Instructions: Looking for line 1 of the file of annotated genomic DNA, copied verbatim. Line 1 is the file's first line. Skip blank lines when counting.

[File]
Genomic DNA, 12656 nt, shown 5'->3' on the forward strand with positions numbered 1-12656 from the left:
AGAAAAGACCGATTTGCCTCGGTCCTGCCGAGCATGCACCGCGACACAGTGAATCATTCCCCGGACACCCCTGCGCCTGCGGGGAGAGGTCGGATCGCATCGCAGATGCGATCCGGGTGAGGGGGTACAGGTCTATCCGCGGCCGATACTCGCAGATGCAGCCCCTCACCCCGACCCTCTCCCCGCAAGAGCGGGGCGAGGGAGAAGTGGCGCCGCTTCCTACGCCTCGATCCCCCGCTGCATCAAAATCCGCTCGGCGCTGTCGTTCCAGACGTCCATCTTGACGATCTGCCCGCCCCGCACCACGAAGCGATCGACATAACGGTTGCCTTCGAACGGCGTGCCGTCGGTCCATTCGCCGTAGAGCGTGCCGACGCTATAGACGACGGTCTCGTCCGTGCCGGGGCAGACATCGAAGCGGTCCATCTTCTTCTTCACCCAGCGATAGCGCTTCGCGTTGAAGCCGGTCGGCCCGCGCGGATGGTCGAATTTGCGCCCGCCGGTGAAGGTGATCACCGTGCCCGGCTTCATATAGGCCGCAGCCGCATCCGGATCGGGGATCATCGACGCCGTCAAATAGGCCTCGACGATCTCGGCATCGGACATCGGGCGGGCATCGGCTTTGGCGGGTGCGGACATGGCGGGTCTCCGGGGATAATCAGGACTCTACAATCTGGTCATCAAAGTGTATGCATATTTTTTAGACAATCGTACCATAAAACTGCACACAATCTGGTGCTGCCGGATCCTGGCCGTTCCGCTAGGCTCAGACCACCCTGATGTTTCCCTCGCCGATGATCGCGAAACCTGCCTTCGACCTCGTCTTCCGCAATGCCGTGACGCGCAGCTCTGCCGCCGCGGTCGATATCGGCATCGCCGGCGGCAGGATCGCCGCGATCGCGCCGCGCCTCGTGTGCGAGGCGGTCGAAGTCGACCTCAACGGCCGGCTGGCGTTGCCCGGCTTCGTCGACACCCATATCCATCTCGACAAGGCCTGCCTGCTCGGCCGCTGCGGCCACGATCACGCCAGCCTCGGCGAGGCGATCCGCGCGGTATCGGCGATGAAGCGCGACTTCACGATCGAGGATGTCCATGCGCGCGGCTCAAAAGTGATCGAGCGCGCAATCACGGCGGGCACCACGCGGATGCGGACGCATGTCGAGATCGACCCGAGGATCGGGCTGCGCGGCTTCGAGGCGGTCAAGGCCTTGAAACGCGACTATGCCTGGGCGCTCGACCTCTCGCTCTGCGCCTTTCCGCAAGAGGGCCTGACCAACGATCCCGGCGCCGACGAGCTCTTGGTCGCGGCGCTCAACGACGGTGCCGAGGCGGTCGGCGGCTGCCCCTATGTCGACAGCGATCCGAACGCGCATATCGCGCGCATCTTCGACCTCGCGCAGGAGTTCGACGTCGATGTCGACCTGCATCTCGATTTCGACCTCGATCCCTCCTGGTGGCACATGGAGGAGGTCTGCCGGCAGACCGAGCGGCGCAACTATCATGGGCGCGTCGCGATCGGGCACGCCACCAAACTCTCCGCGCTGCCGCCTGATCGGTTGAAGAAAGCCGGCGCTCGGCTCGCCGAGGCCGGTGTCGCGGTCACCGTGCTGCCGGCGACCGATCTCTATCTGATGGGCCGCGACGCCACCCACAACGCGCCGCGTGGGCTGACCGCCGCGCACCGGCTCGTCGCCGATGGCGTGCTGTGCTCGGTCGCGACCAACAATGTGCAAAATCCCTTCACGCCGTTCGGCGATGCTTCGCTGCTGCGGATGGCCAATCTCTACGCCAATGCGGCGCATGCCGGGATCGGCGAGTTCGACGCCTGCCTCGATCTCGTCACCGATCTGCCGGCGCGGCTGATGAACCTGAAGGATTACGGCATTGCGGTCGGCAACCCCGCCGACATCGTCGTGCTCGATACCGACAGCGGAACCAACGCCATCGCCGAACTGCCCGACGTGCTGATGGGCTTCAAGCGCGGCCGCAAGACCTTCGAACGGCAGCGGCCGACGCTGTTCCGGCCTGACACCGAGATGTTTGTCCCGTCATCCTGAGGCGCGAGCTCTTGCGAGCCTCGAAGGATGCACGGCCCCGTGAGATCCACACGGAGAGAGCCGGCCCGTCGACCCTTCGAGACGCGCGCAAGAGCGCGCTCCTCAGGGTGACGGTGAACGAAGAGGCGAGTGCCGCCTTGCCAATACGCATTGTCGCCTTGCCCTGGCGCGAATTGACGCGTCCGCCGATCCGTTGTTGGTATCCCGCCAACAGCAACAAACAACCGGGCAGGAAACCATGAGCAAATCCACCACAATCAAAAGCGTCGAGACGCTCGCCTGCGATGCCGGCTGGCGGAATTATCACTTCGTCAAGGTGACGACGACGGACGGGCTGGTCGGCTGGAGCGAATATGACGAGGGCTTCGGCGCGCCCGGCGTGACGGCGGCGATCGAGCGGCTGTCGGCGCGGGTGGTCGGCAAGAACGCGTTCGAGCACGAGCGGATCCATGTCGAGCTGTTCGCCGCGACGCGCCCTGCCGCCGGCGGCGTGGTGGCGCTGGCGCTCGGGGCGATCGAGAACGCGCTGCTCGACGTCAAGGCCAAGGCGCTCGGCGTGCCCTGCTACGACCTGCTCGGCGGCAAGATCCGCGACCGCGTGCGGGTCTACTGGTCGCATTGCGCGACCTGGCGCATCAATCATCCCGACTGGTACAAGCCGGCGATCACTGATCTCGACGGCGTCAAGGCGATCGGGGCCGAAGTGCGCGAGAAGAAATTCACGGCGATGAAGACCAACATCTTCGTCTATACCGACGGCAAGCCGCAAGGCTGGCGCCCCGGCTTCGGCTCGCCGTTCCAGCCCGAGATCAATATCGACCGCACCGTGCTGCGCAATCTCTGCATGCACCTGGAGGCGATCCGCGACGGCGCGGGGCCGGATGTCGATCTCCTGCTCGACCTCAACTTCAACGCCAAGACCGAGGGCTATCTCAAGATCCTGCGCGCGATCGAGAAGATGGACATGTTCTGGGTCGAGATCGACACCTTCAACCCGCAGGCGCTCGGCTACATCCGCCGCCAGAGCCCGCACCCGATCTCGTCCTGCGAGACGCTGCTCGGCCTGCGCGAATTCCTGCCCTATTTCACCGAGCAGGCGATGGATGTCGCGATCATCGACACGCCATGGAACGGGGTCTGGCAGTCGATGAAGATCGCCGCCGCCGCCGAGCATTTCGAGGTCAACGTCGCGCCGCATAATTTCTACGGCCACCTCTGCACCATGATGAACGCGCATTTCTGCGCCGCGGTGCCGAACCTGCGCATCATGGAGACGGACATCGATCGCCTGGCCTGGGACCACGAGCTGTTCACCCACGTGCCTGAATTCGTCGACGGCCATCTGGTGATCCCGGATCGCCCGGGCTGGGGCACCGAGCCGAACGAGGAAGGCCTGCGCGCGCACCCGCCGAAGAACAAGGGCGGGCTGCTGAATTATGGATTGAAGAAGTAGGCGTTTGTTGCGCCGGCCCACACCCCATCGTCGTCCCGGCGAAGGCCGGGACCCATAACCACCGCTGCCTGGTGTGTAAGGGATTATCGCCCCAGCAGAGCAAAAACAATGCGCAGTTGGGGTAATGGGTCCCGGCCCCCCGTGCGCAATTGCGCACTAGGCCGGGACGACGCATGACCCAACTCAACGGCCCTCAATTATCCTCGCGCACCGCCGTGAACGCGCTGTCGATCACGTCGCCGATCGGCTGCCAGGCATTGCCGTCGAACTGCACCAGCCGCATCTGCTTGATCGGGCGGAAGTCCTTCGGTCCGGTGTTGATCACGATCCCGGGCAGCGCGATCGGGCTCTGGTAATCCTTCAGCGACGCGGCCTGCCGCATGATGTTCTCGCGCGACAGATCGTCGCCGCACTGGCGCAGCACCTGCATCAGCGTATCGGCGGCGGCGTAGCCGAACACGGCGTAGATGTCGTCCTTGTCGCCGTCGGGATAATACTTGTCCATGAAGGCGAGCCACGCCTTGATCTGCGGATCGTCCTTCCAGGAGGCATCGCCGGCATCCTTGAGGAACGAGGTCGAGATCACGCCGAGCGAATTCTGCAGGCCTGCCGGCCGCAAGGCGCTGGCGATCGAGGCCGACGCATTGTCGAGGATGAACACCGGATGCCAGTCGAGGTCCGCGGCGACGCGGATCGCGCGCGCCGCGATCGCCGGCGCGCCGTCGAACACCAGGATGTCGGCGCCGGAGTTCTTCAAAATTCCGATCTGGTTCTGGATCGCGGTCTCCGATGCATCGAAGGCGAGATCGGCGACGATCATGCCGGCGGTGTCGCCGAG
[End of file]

Genomic DNA, 12656 nt, shown 5'->3' on the forward strand with positions numbered 1-12656 from the left: